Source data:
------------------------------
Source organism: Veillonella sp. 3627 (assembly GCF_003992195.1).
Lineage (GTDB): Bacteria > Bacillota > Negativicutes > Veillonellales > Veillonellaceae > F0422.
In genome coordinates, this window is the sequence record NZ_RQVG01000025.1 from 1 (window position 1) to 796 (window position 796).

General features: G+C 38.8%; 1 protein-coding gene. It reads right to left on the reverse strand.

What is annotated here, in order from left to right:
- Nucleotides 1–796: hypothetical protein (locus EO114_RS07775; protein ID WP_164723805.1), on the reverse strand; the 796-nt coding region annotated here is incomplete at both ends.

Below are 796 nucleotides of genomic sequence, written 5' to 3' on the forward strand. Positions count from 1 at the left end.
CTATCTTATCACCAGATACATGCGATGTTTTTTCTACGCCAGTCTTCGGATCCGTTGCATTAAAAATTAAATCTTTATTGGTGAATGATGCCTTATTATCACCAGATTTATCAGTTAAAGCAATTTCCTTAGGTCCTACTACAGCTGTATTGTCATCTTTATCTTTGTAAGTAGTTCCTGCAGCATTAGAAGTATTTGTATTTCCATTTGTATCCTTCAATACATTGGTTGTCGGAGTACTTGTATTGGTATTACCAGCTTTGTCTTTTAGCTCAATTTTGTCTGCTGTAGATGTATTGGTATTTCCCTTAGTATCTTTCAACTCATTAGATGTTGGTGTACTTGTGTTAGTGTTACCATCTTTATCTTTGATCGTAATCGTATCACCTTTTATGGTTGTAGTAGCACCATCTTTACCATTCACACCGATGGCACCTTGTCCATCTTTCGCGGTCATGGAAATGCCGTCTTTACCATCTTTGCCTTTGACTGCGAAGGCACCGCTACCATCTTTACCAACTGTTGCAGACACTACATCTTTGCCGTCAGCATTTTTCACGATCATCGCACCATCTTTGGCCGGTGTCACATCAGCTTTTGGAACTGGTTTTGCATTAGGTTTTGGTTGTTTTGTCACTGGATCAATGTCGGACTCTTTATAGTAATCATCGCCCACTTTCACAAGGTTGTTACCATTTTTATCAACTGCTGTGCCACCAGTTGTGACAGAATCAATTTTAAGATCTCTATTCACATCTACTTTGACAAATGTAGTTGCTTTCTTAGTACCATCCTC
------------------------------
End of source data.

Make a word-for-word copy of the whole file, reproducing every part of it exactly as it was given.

Source organism: Veillonella sp. 3627 (assembly GCF_003992195.1).
Lineage (GTDB): Bacteria > Bacillota > Negativicutes > Veillonellales > Veillonellaceae > F0422.
In genome coordinates, this window is the sequence record NZ_RQVG01000025.1 from 1 (window position 1) to 796 (window position 796).

General features: G+C 38.8%; 1 protein-coding gene. It reads right to left on the reverse strand.

What is annotated here, in order from left to right:
- Nucleotides 1–796: hypothetical protein (locus EO114_RS07775; protein ID WP_164723805.1), on the reverse strand; the 796-nt coding region annotated here is incomplete at both ends.

Below are 796 nucleotides of genomic sequence, written 5' to 3' on the forward strand. Positions count from 1 at the left end.
CTATCTTATCACCAGATACATGCGATGTTTTTTCTACGCCAGTCTTCGGATCCGTTGCATTAAAAATTAAATCTTTATTGGTGAATGATGCCTTATTATCACCAGATTTATCAGTTAAAGCAATTTCCTTAGGTCCTACTACAGCTGTATTGTCATCTTTATCTTTGTAAGTAGTTCCTGCAGCATTAGAAGTATTTGTATTTCCATTTGTATCCTTCAATACATTGGTTGTCGGAGTACTTGTATTGGTATTACCAGCTTTGTCTTTTAGCTCAATTTTGTCTGCTGTAGATGTATTGGTATTTCCCTTAGTATCTTTCAACTCATTAGATGTTGGTGTACTTGTGTTAGTGTTACCATCTTTATCTTTGATCGTAATCGTATCACCTTTTATGGTTGTAGTAGCACCATCTTTACCATTCACACCGATGGCACCTTGTCCATCTTTCGCGGTCATGGAAATGCCGTCTTTACCATCTTTGCCTTTGACTGCGAAGGCACCGCTACCATCTTTACCAACTGTTGCAGACACTACATCTTTGCCGTCAGCATTTTTCACGATCATCGCACCATCTTTGGCCGGTGTCACATCAGCTTTTGGAACTGGTTTTGCATTAGGTTTTGGTTGTTTTGTCACTGGATCAATGTCGGACTCTTTATAGTAATCATCGCCCACTTTCACAAGGTTGTTACCATTTTTATCAACTGCTGTGCCACCAGTTGTGACAGAATCAATTTTAAGATCTCTATTCACATCTACTTTGACAAATGTAGTTGCTTTCTTAGTACCATCCTC